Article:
Malawi daily Nation newspaper backs Parliament extension for electoral reforms

A daily influential newspaper in Malawi, The Nation has come out in favour of an extension of the current meeting of the National Assembly to allow more time for debate and processing of the Electoral Reforms Bills, saying the decision-makers should “expedite” the process.

MPs Kalindo and Gwengwe: For MPs to meet just for a week they spend at least K200 million

Initially, the ongoing first meeting of the 47th Session of Parliament was set to end on December 15 this year.

In an editorial on Friday, the paper said the justification for the request to extend the meeting would give the House ample time to scrutinise and debate the much talked about Electoral Reforms Bill some of whose provisions, notably the 50-plus-one system of electing the country’s President, have stirred tension and a heated debate.

“We are in support of the proposed extension in as long as it allows for the processing of the critical pieces of legislation,” the paper said.

It urged those entrusted with making the final decision on the extension to expedite the process “for ease of planning.”

The paper said it is “critical” that where necessary, the most cost-effective way of funding the extension of the meeting be devised.

Leader of the House Kondwani Nankhumwa, who is also Minister of Local Government and Rural Development, said he needed more time to consult, saying the extension will depend on resources as MPs to meet just for a week they spend at least K200 million.

In a Report on the Review of the Electoral Laws to the Minister of Justice and Constitutional Affairs in March this year, the Malawi Law Commission recommended the following bills collectively called Electoral Reforms Bills: Constitution (Amendment), Electoral Commission (Amendment), Presidential and Parliamentary Elections Act (PPEA) and Local Government Elections Act, Assumption of the Office of President (Transitional Arrangement) and Referendum.

The most contentious of the bills relate to the amendment of Section 80 (2) of the Constitution and Section 96 (5) of the PPE Act to provide for a change of the electoral system from a simple majority to a majority of more than 50 percent in the presidential race.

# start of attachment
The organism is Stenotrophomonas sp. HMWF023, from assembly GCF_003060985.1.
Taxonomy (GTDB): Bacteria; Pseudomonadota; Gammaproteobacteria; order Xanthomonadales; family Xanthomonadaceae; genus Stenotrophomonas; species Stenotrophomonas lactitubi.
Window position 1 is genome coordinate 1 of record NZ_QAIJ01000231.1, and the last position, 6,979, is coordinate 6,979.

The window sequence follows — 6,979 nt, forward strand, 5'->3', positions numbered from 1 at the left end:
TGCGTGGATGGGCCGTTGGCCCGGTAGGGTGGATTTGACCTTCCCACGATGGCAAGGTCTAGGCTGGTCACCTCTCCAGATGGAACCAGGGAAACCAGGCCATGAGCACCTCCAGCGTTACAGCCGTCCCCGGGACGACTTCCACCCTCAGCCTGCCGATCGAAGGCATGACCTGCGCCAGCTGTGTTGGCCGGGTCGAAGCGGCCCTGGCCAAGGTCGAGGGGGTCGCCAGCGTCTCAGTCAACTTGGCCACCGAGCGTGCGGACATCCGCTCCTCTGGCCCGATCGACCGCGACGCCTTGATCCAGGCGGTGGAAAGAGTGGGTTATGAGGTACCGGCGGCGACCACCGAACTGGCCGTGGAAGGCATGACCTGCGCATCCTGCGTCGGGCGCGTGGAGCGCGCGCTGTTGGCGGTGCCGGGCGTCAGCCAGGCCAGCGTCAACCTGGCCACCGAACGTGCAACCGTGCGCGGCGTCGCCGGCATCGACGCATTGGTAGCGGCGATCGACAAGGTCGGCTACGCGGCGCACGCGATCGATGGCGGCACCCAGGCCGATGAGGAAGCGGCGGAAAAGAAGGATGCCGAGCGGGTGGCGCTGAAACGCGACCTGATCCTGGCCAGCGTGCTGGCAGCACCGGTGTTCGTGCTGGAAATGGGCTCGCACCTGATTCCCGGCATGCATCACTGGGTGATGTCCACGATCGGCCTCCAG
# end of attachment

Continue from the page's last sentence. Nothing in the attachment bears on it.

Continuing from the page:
Government has come under pressure from opposition and civil society organisations (CSOs) to table the bills as promised by Minister of Justice and Constitutional Affairs Samuel Tembenu in June.

Public Affairs Committee (PAC), a quasi-religious organisation, has since organised nationwide protest marches to push for the enactment of the proposed laws in the current meeting of Parliament. The demonstrations are set for December 13.

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We in the DPP are not pleased with these bills. Honestry. Our theoretical counts show that we need to steal or cheat as we normally do with the recent elections. Guys there is a limit to cheating. For us to transpose chewa votes at that grand scale onto our Pitala would be very taxing. The stupid first past the post is very easy for us because our boys would just give poor Lazarus the fewer votes per station after knocking off the last digit. But for us to be knocking off two digits in Central and Northern regions iiii we… Read more »

All ths is because of Muthalika’s stupidity

Apa sinkhani ya ndalama Mr Nankhumwa koma kupita chitsogolo ma bills abwere basi. Ndalama mmene mmawonongera inuyo ndiye mukadandaule ndizofuna za dziko lonse komanso amene mwapangitsa si inu nomwé kuti muzikambirana zopanda mutu kusiya zofuna za mtundu wonse wa a Malawi. Palibe kothawira apa ndipo mumva kuwawa


Nankhumwa , money should not be an excuse for running always from the truth. Malawians adopted democracy and which comes with a high prices like expenses. Don’t fool us, the government has the money (that you have been stealing). Let MRA make money to fund this extension of Parliament- stay there, deliberate the bills in totality and finally pass them.

M\'Malawi Weniweni

There is no need to amend the constitution 80(2). It already says president will be elected by MAJORITY of electorate. It is clear to me that if you have an electorate of 100 voters, majority is 50%+1 of them (or 51).
If the PPE act says anything different, it is incompatible with the constitution and such clause(s) of the PPE are invalid


Good point M’Malawi Weniweni. Actually in the recent past elections the Electoral Commission has been violating the Constitution where a presidential candidate was declared winner or elected by a minority below 50% of votes. Section 80 (2) clearly stipulates that The President shall be elected by a majority of the electorate through direct, universal and equal suffrage. In my opinion majority means not less than 50% votes. However this time around the amendment of the Constitution should provide for the definition of ‘majority of electorate’ being 50 + 1.

Munthu Wankulu

Much as I am in support of the proposed bill I wish to urge our MPs to discuss this with sober hearts. I rest my case!

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